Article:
York County storm: Heaviest snowfall is yet to come

Tina Locurto
York Dispatch
Winter storm weather in Springettsbury Township, Monday, Feb. 1, 2021. Dawn J. Sagert photo

York County’s heaviest snow from a two-day storm is expected to fall between Monday afternoon and Tuesday morning.

Between 3 and 5 inches accumulated since the snow began Sunday, and meteorologists expect the storm to leave a total of 10 inches by the time it moves out Tuesday.

York County and much of southcentral Pennsylvania is under a winter storm warning until 5 a.m. Tuesday.

While other parts of the state saw the heaviest accumulations Sunday, the York County area is expected to be hit the hardest Monday night, said Steve Travis, a meteorologist for the National Weather Service in State College.

Thomas Kines, a senior meteorologist for AccuWeather, agreed, although the storm hasn’t quite live up to his expectations.

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"I think at least so far (the snow) has been an underachiever for southcentral Pennsylvania," Kines said Monday. "It certainly could have been a lot worse, and in that respect I would have anticipated more snow."

New restrictions were put in place Monday for Interstate 83 and other major highways throughout the state.

At 3:30 p.m. Monday, all commercial vehicles, including those with chains, trailers pulled by passenger cars, motorcycles and recreational vehicles were prohibited from traveling on I-83, the Pennsylvania Department of Transportation announced.

On Sunday, PennDOT also announced new speed limits on highways, including new limits of 45 mph on I-83, Route 30 and Route 15 in York County.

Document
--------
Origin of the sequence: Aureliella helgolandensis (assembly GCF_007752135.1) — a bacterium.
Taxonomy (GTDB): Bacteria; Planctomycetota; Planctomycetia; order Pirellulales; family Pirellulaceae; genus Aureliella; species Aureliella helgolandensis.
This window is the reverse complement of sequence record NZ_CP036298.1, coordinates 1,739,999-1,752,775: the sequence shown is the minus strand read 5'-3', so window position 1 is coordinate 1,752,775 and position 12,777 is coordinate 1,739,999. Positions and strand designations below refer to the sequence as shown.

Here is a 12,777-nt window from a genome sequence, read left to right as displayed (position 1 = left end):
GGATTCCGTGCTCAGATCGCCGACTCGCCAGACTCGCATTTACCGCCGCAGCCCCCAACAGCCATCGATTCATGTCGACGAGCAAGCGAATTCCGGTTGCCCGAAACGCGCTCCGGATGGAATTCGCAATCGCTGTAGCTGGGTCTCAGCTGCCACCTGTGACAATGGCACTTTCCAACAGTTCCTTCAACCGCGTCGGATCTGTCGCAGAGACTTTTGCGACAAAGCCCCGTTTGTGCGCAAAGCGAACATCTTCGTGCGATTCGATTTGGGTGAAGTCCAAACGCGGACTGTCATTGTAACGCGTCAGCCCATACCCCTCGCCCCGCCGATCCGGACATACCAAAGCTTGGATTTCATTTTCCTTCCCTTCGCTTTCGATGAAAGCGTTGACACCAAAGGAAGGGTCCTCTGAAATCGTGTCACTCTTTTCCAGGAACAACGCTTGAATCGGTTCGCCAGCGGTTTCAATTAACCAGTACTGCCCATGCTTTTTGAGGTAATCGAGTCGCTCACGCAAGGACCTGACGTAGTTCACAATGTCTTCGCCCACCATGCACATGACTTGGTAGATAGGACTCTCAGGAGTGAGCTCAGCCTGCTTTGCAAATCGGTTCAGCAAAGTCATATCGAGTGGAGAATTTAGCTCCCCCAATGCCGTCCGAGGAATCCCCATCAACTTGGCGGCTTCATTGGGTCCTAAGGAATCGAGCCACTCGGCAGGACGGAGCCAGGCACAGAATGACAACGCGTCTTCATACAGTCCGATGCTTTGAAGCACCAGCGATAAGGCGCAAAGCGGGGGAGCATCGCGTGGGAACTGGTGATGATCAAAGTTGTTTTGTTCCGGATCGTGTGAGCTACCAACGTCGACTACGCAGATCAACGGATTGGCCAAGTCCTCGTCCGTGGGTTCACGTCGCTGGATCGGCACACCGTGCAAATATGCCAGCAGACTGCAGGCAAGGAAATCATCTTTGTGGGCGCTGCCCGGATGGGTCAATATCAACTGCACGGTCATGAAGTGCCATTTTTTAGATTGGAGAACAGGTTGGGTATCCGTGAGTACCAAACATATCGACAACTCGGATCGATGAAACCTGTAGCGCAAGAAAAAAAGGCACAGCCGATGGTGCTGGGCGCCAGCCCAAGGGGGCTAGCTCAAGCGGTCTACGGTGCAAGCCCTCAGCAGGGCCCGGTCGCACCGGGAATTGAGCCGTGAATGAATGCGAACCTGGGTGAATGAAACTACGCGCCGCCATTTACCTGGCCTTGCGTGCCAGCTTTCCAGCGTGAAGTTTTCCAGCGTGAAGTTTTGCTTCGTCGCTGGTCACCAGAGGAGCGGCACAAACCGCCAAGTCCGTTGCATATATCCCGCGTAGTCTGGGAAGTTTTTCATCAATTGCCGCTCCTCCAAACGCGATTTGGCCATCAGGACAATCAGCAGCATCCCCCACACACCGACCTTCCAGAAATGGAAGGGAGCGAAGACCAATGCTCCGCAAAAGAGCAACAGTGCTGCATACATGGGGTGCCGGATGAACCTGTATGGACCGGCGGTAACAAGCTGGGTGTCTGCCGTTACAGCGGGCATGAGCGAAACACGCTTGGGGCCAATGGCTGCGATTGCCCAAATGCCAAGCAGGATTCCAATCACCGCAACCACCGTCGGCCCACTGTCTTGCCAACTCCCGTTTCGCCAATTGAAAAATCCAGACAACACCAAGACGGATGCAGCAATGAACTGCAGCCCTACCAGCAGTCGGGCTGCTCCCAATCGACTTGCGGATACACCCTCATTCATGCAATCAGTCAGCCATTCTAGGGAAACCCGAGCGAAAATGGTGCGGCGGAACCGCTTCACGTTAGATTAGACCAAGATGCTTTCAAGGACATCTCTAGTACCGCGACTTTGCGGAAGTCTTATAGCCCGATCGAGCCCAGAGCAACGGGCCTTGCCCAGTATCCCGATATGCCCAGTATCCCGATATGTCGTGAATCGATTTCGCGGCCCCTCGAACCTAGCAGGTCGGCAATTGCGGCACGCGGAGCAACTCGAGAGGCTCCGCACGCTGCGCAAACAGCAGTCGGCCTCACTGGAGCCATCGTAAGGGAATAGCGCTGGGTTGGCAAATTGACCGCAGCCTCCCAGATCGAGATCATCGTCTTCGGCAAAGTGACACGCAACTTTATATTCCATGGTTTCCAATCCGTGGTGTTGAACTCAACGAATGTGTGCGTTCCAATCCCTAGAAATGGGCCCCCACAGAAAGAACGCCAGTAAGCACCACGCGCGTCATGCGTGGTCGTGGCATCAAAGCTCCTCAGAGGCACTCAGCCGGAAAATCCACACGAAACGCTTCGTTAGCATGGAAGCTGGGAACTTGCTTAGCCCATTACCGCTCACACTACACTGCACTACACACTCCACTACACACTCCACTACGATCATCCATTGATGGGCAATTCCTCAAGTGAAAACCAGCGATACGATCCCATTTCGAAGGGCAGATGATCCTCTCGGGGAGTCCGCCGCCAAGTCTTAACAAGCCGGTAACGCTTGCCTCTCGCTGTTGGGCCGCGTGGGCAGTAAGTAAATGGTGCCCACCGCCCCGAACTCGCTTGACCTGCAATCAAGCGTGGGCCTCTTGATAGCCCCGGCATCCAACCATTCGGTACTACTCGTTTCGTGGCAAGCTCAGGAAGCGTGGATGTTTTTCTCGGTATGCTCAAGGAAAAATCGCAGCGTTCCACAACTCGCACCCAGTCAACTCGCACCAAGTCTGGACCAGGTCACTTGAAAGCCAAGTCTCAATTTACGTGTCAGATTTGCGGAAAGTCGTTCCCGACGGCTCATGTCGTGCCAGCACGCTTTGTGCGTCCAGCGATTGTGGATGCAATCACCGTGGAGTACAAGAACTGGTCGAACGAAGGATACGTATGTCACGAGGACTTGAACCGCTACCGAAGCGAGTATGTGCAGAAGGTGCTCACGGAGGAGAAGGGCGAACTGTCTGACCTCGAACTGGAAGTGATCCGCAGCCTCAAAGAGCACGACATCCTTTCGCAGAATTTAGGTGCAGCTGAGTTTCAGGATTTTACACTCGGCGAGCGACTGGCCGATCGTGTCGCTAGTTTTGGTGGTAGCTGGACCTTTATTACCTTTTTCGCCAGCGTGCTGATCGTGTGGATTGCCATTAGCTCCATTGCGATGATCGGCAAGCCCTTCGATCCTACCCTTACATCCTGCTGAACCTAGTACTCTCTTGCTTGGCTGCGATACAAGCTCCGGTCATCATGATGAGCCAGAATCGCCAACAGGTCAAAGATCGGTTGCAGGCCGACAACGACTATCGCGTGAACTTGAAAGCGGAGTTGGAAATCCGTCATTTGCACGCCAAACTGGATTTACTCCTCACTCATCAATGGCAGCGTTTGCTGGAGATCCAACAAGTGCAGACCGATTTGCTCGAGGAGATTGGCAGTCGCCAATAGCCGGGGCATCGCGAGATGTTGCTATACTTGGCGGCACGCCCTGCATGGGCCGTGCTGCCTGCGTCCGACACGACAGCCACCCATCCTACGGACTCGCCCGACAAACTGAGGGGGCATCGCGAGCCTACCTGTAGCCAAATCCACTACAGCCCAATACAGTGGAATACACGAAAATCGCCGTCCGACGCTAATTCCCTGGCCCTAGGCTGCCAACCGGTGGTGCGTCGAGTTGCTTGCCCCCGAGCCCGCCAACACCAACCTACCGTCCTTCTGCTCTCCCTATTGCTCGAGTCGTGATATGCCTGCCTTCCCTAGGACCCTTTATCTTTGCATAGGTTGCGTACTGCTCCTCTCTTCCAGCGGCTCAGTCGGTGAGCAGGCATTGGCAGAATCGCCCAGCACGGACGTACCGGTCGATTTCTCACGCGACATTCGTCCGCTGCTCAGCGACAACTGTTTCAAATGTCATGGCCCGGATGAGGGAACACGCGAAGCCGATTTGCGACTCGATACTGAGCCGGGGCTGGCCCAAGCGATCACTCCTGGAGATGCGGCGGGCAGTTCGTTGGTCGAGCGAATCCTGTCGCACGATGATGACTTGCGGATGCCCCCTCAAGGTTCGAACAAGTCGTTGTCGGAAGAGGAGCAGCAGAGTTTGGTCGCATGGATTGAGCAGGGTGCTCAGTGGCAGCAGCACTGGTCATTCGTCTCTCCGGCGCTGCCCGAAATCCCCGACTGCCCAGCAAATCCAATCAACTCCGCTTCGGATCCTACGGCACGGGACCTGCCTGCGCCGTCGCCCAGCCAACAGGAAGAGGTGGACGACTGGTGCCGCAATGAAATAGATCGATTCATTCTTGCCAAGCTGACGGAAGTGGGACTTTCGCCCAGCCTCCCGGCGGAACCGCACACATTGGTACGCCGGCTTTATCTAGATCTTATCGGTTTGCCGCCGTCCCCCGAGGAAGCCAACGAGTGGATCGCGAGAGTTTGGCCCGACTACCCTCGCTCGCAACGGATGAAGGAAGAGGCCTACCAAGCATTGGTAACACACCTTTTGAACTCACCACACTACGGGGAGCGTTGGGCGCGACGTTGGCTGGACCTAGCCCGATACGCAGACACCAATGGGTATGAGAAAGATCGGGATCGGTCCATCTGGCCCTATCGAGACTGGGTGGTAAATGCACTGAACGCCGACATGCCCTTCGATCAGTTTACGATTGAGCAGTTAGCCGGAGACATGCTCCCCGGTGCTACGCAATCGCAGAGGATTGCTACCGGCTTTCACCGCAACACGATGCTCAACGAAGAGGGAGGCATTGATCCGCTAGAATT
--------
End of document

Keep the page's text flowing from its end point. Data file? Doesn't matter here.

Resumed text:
Throughout the duration of the two-day storm, roads have been wet and icing over due to freezing temperatures. Setting these speed and car limitations have been effective in reducing crashes, said Dave Thompson, a spokesperson for PennDOT.

"We are treating all state roads in the system, however we prioritize our interstates and other high volume roadways," Thompson said via email. "Vehicle and speed restrictions on major roads during winter storm events has been effective in preventing incidents."

At the county level, officials too have been monitoring the storm closely so they know what to expect and how to help residents, said county spokesperson Mark Walters.

"Today, as any day when there is snow and ice, we advise people to stay off the roads unless they have to be on them," Walters said. 

On Monday, there have been few accidents related to the snowstorm, according to York County 911.

"It's been pretty clear," the dispatcher said, adding that since 6 a.m. there were less than five crashes. 

At the start of the snowstorm Sunday, York County saw more crashes, with at least 30 reported to the 911 live incident log by noon.

— Reach Tina Locurto at tlocurto@yorkdispatch.com or on Twitter at @tina_locurto.